Endocarditis - children
The inner lining of the heart chambers and heart valves is called the endocardium. Endocarditis occurs when this tissue becomes swollen or inflamed.
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Endocarditis occurs when germs enter the bloodstream and then travel to the heart.
- Bacterial infection is the most common cause
- Fungal infections are much more rare
- In some cases, no germs can be found after testing
Endocarditis can involve the heart muscle, heart valves, or lining of the heart. Children with endocarditis may have a:
- Birth defect of the heart
- Damaged or abnormal heart valve
- New heart valve after surgery
The risk is higher in children who have a history of heart surgery, which can leave rough areas in the lining of the heart chambers.
This makes it easier for bacteria to stick to the lining.
Germs are most likely to enter the bloodstream:
- By way of a central venous access line that is in place
- During dental surgery
- During other surgeries or minor procedures to the airways and lungs, urinary tract, infected skin, or bones and muscles
Symptoms of endocarditis may develop slowly or suddenly.
Fever, chills, and sweating are frequent symptoms. These sometimes can:
- Be present for days before any other symptoms appear
- Come and go, or be more noticeable at nighttime
Other symptoms may include:
- Joint pain
- Muscle pain
- Trouble breathing
- Weight loss
Neurological problems, such as seizures and, disturbed mental status
Signs of endocarditis can also include:
- Small bleeding areas under the nails (splinter hemorrhages)
- Red, painless skin spots on the palms and soles (Janeway lesions)
- Red, painful nodes in the pads of the fingers and toes (Osler nodes)
- Shortness of breath
- Swelling of feet, legs, abdomen
Exams and Tests
Your child's health care provider may perform transthoracic echocardiography (TTE) to check for endocarditis in children age 10 years or younger.
Other tests may include:
- Blood culture to help identify the bacteria or fungus that is causing the infection
- Complete blood count (CBC)
- C-reactive protein (CRP) or erythrocyte sedimentation rate (ESR)
Treatment for endocarditis depends upon the:
- Cause of the infection
- Child's age
- Severity of the symptoms
Your child will need to be in the hospital to receive antibiotics through a vein (IV). Blood cultures and tests will help the provider choose the best antibiotic.
Your child will need long-term antibiotic therapy.
- Your child will need this therapy for 4 to 8 weeks to fully kill all the bacteria from the heart chambers and valves.
- Antibiotic treatments started in the hospital will need to be continued at home once your child is stable.
Surgery to replace an infected heart valve may be needed when:
- Antibiotics don't work to treat the infection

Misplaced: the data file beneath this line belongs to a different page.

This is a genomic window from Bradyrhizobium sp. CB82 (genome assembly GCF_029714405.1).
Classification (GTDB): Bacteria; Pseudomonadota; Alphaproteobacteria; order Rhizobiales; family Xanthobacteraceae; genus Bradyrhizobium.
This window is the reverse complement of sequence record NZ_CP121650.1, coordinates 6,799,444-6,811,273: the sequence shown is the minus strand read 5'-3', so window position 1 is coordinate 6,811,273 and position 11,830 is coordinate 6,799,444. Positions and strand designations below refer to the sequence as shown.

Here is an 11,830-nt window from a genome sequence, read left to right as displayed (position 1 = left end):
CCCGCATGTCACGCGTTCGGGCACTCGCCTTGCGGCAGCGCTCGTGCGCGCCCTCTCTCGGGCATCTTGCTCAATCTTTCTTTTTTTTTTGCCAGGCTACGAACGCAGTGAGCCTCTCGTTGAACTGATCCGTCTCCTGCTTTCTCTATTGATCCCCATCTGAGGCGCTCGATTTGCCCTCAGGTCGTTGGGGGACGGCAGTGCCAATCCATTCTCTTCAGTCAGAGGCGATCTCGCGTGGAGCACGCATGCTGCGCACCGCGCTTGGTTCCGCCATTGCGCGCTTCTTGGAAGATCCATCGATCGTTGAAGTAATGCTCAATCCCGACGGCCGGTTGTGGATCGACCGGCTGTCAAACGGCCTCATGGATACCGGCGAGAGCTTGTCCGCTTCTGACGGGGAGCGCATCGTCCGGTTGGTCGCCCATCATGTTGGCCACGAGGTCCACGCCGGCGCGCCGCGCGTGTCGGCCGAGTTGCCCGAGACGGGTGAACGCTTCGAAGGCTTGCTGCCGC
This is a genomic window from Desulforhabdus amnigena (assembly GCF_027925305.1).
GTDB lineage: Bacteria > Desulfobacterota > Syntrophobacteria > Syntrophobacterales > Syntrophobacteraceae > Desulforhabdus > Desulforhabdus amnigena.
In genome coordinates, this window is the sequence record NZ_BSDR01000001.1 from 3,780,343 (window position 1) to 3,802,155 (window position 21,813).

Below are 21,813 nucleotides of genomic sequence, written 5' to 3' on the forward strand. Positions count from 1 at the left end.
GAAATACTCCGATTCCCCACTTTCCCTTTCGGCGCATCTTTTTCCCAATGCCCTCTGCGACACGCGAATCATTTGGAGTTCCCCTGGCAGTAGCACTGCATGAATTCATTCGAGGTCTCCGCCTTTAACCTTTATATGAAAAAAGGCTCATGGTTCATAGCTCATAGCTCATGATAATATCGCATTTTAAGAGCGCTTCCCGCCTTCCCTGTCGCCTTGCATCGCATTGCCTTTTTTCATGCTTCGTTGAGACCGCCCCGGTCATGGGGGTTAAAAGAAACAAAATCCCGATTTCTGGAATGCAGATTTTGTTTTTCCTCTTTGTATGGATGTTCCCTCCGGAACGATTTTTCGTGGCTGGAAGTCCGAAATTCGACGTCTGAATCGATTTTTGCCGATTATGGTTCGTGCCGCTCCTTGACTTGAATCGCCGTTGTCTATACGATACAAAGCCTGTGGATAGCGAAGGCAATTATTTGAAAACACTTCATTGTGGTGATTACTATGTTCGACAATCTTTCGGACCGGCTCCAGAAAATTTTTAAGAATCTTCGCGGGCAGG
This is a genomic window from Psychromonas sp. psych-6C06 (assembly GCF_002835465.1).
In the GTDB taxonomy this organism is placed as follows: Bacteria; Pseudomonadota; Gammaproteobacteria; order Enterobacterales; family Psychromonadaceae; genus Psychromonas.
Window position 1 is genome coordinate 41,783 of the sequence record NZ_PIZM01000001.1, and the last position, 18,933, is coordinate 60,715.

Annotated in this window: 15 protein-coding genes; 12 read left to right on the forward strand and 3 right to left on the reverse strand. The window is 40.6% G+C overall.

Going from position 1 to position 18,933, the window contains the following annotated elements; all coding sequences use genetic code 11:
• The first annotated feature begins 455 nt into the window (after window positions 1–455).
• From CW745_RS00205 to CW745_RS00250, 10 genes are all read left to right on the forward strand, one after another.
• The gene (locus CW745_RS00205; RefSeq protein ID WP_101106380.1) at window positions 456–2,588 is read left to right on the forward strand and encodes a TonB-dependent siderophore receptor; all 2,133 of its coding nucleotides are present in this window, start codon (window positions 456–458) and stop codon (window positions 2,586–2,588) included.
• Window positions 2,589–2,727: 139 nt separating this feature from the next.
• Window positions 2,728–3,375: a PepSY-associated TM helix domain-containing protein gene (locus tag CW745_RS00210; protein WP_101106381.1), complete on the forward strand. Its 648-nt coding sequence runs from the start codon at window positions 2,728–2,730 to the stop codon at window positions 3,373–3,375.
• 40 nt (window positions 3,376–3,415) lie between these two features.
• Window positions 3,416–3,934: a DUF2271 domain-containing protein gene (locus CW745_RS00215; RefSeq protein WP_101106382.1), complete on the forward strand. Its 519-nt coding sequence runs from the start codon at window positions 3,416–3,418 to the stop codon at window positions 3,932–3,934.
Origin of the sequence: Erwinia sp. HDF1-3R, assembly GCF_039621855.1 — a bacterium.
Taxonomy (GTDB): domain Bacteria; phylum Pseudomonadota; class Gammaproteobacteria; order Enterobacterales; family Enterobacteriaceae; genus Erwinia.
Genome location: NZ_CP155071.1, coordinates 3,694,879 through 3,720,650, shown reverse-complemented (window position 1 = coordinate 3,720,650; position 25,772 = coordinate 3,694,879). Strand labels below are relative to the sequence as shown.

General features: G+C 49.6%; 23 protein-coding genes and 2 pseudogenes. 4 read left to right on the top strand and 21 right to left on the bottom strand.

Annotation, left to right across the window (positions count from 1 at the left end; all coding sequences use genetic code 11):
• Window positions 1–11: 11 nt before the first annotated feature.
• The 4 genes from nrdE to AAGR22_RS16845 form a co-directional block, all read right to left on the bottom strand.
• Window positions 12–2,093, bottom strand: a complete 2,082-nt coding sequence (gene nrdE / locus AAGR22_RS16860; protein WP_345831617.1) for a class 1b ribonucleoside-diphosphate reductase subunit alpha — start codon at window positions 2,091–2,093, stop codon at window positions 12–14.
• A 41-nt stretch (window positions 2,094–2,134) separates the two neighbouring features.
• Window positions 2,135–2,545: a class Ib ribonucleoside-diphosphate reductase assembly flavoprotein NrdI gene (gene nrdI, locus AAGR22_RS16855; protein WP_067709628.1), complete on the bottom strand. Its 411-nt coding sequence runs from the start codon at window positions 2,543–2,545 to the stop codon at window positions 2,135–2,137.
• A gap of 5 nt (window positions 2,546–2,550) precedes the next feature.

- The infection is breaking off in little pieces, resulting in strokes
- The child develops heart failure as a result of damaged heart valves
- The heart valve is badly damaged
Getting treatment for endocarditis right away improves the chances of clearing the infection and preventing complications.
The possible complications of endocarditis in children are:
- Damage to the heart and heart valves
- Abscess in the heart muscle
- Infective clot in the coronary arteries
- Stroke, caused by small clots or pieces of the infection breaking off and traveling to the brain
- Spread of the infection to other parts of the body, such as the lungs
When to Contact a Medical Professional
Call your child's provider if you notice the following symptoms during or after treatment:
- Blood in urine
- Chest pain
- Weight loss without a change in diet
The American Heart Association recommends preventive antibiotics for children at risk for endocarditis, such as those with:
- Certain birth defects of the heart
- Heart transplant and valve problems
- Man-made (prosthetic) heart valves
- A past history of endocarditis
These children should receive antibiotics when they have:
- Dental procedures that are likely to cause bleeding
- Procedures involving the breathing tract, the urinary tract, or the digestive tract
- Procedures on skin infections and soft tissue infections
Baltimore RS, Gewitz M, Baddour LM, et al; American Heart Association Rheumatic Fever, Endocarditis, and Kawasaki Disease Committee of the Council on Cardiovascular Disease in the Young and the Council on Cardiovascular and Stroke Nursing. Infective endocarditis in childhood: 2015 update: a scientific statement from the American Heart Association. Circulation. 2015;132(15):1487-1515. PMID: 26373317 www.ncbi.nlm.nih.gov/pubmed/26373317.
Marcdante KJ, Kliegman RM. Infective endocarditis. In: Marcdante KJ, Kliegman RM, eds. Nelson Essentials of Pediatrics. 8th ed. Philadelphia, PA: Elsevier; 2019:chap 111.
Mick NW. Pediatric fever. In: Walls RM, Hockberger RS, Gausche-Hill M, eds. Rosen's Emergency Medicine: Concepts and Clinical Practice. 9th ed. Philadelphia, PA: Elsevier; 2018:chap 166.
Kaplan SL, Vallejo JG. Infective endocarditis. In: Cherry JD, Harrison GJ, Kaplan SL, Steinbach WJ, Hotez PJ, eds. Feigin and Cherry's Textbook of Pediatric Infectious Diseases. 8th ed. Philadelphia, PA: Elsevier Saunders; 2019:chap 26.